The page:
Saturday, September 20, 2014

An open letter to my Uncle

Dear Uncle,
You do not know me. You may not even know that I am your niece. My grandmother died with you as her secret, and only an accidental slip by  her sister led me to knowing you existed, though I always had a suspicion.

You are 66 years old. You were born sometime between February and September in 1948, and given the other facts I know, I suspect you were born July-August of 1948. Given that there was a hospital a few miles from where my grandmother was living at 2310 Alma Street in San Pedro, California, you were probably born at the San Pedro hospital in Los Angeles County, California.

You may not even know you are adopted. I know you were raised Catholic, that whether the adoption was private, or through the Catholic Charities, my grandmother had to agree that you would be raised Catholic.

Your birth mother was Dolores Barbara Hinds, born March 10, 1927 in Syracuse, New York. She was petite with blond hair and blue eyes. She was artistic, and rather fragile. She was prone to what was then called "nervous breakdowns." She worked for your father for a while, though I am not sure how long, I know she didn't graduate high school but went to work during World War 2. From our conversations, I assumed it was with the law firm your father belonged to. She was always proud of that career.  She died in 2000.

Your birth father was Saul Kauffman born in 1893 and died in 1975. He spent his life in Syracuse, New York, where he graduated from Syracuse University and became a lawyer. His obituary lists no other children, only his wife and some of his siblings. He was involved in the Jewish community from the newspaper articles I found and he was the child of Russian emigrants. He was 55 when you were born, while your mother was only 21. He was married, and he did pay for her trip to California to have you.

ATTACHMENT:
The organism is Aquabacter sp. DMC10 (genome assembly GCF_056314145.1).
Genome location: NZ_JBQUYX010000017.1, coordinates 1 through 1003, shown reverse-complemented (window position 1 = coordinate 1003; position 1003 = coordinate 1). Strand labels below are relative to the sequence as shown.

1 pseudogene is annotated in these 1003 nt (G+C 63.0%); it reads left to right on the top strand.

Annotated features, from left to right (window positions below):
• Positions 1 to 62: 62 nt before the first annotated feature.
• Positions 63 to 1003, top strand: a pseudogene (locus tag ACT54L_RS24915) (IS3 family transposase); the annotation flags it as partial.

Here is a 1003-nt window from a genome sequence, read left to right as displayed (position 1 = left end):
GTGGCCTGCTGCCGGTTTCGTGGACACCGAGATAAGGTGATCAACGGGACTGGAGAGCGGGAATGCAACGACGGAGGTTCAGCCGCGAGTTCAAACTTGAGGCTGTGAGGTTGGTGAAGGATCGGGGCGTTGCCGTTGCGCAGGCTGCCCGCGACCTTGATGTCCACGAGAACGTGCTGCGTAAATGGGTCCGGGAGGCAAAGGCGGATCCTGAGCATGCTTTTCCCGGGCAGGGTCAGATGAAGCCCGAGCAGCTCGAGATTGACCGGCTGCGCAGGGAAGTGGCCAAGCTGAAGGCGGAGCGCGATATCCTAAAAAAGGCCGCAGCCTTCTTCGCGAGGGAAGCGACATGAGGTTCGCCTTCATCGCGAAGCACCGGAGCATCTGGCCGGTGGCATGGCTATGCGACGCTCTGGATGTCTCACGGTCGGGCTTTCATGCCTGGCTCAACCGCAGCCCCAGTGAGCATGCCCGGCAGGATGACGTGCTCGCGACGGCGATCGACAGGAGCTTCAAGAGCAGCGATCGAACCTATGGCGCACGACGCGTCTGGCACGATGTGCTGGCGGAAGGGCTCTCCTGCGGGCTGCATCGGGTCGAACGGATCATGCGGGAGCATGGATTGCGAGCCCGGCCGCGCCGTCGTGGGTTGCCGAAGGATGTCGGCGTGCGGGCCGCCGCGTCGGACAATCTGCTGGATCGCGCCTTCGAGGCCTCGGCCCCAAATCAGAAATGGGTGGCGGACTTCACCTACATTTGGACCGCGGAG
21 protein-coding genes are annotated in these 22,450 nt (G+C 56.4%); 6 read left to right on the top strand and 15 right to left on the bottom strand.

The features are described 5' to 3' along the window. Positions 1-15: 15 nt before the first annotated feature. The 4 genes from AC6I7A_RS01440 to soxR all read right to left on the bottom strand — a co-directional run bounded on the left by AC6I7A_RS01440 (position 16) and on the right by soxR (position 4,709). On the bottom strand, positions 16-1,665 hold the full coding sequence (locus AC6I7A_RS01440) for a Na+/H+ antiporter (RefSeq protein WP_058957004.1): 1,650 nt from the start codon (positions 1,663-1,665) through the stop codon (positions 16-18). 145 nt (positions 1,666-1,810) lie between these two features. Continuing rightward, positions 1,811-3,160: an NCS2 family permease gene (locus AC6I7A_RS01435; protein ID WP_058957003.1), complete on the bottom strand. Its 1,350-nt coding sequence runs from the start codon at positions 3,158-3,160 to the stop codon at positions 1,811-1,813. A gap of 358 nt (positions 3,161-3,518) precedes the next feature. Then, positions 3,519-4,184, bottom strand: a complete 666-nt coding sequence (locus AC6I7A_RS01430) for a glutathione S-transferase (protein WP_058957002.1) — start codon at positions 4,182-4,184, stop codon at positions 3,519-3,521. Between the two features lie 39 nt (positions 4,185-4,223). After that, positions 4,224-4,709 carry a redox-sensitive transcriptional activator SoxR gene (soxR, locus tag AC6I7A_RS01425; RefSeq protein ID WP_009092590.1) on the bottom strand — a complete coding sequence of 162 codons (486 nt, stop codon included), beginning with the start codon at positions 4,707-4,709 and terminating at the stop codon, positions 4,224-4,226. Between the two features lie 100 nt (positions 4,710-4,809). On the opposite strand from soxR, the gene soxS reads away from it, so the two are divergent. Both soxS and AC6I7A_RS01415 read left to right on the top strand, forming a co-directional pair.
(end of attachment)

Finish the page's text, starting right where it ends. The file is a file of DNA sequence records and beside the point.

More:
You had two half brothers who died before they were forty, and a half sister who is my mother. You have four nephews and two living nieces, and even a few grand nieces and a grand nephew.

Before I knew about you I was looking for my mother's paternal half brother, now I search for you as well. I realize you are a man full grown, with a lifetime belonging to another family. You may not want to be found, and that I can understand. For myself, I just want to know where your are. Did you have a family? Do I have other cousins? What became of you?

Finding an adoptee from 1948 will be hard, when I don't know the exact date you were born. An average of 3500 males were born in Los Angeles county each month from February to September, so  I can only hope that someday you find this, and you ask yourself if this could be me? I have had my mother's DNA tested, for genealogical purposes, but also in the hope that by some miracle, you or a child tests and she matches. To make it easier, I placed her on gedmatch a free service that has matches from more than one company.

Until then, I will continue to search, and hope that eventually I will find you.

Your Niece,
Jennifer


2 comments:

  1. What a beautiful letter to your Uncle. I have a half brother that I do not know and I wish, like you, that I did. I wonder the same things. Does he have a family? Did he know that we think about him? Did he know that my Daddy loved him? I may never find him but I hope that his life is well led......

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  2. I have a half brother also, whom I have never met. My father had a child with a German girl while he was stationed there in the 60's. I don't know his name, and my dad has never told me anything about him. The whole thing is very hush-hush.

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